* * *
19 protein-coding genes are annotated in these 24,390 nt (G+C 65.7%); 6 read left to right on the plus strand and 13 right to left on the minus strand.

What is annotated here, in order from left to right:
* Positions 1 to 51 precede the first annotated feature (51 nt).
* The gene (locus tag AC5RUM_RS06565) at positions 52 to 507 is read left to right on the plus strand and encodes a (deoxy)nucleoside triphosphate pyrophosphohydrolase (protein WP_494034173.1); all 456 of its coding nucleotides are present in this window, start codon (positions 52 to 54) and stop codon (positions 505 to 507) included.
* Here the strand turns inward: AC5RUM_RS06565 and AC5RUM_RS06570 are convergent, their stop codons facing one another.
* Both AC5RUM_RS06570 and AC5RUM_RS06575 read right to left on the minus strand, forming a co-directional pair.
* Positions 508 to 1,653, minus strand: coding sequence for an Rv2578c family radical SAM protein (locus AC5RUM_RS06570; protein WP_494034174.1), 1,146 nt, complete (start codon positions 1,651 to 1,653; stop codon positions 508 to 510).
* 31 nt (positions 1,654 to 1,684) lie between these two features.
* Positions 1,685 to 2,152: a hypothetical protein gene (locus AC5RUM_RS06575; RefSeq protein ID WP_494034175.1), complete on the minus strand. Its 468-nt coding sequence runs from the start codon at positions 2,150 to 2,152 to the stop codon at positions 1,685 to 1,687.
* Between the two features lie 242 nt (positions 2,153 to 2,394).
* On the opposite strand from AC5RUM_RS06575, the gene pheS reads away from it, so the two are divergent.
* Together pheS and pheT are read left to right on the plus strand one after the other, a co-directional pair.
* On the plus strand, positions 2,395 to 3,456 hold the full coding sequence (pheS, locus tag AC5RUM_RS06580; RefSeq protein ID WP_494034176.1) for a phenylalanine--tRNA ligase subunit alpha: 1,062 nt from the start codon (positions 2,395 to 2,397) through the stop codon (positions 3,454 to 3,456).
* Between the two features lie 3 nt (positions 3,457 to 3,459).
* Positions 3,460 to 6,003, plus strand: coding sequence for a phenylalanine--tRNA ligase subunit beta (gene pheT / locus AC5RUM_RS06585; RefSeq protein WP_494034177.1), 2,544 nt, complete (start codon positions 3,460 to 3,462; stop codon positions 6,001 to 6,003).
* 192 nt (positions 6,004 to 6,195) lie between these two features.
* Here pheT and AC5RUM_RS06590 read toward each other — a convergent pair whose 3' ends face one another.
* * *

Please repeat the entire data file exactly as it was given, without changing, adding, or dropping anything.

19 protein-coding genes are annotated in these 24,390 nt (G+C 65.7%); 6 read left to right on the plus strand and 13 right to left on the minus strand.

What is annotated here, in order from left to right:
* Positions 1 to 51 precede the first annotated feature (51 nt).
* The gene (locus tag AC5RUM_RS06565) at positions 52 to 507 is read left to right on the plus strand and encodes a (deoxy)nucleoside triphosphate pyrophosphohydrolase (protein WP_494034173.1); all 456 of its coding nucleotides are present in this window, start codon (positions 52 to 54) and stop codon (positions 505 to 507) included.
* Here the strand turns inward: AC5RUM_RS06565 and AC5RUM_RS06570 are convergent, their stop codons facing one another.
* Both AC5RUM_RS06570 and AC5RUM_RS06575 read right to left on the minus strand, forming a co-directional pair.
* Positions 508 to 1,653, minus strand: coding sequence for an Rv2578c family radical SAM protein (locus AC5RUM_RS06570; protein WP_494034174.1), 1,146 nt, complete (start codon positions 1,651 to 1,653; stop codon positions 508 to 510).
* 31 nt (positions 1,654 to 1,684) lie between these two features.
* Positions 1,685 to 2,152: a hypothetical protein gene (locus AC5RUM_RS06575; RefSeq protein ID WP_494034175.1), complete on the minus strand. Its 468-nt coding sequence runs from the start codon at positions 2,150 to 2,152 to the stop codon at positions 1,685 to 1,687.
* Between the two features lie 242 nt (positions 2,153 to 2,394).
* On the opposite strand from AC5RUM_RS06575, the gene pheS reads away from it, so the two are divergent.
* Together pheS and pheT are read left to right on the plus strand one after the other, a co-directional pair.
* On the plus strand, positions 2,395 to 3,456 hold the full coding sequence (pheS, locus tag AC5RUM_RS06580; RefSeq protein ID WP_494034176.1) for a phenylalanine--tRNA ligase subunit alpha: 1,062 nt from the start codon (positions 2,395 to 2,397) through the stop codon (positions 3,454 to 3,456).
* Between the two features lie 3 nt (positions 3,457 to 3,459).
* Positions 3,460 to 6,003, plus strand: coding sequence for a phenylalanine--tRNA ligase subunit beta (gene pheT / locus AC5RUM_RS06585; RefSeq protein WP_494034177.1), 2,544 nt, complete (start codon positions 3,460 to 3,462; stop codon positions 6,001 to 6,003).
* 192 nt (positions 6,004 to 6,195) lie between these two features.
* Here pheT and AC5RUM_RS06590 read toward each other — a convergent pair whose 3' ends face one another.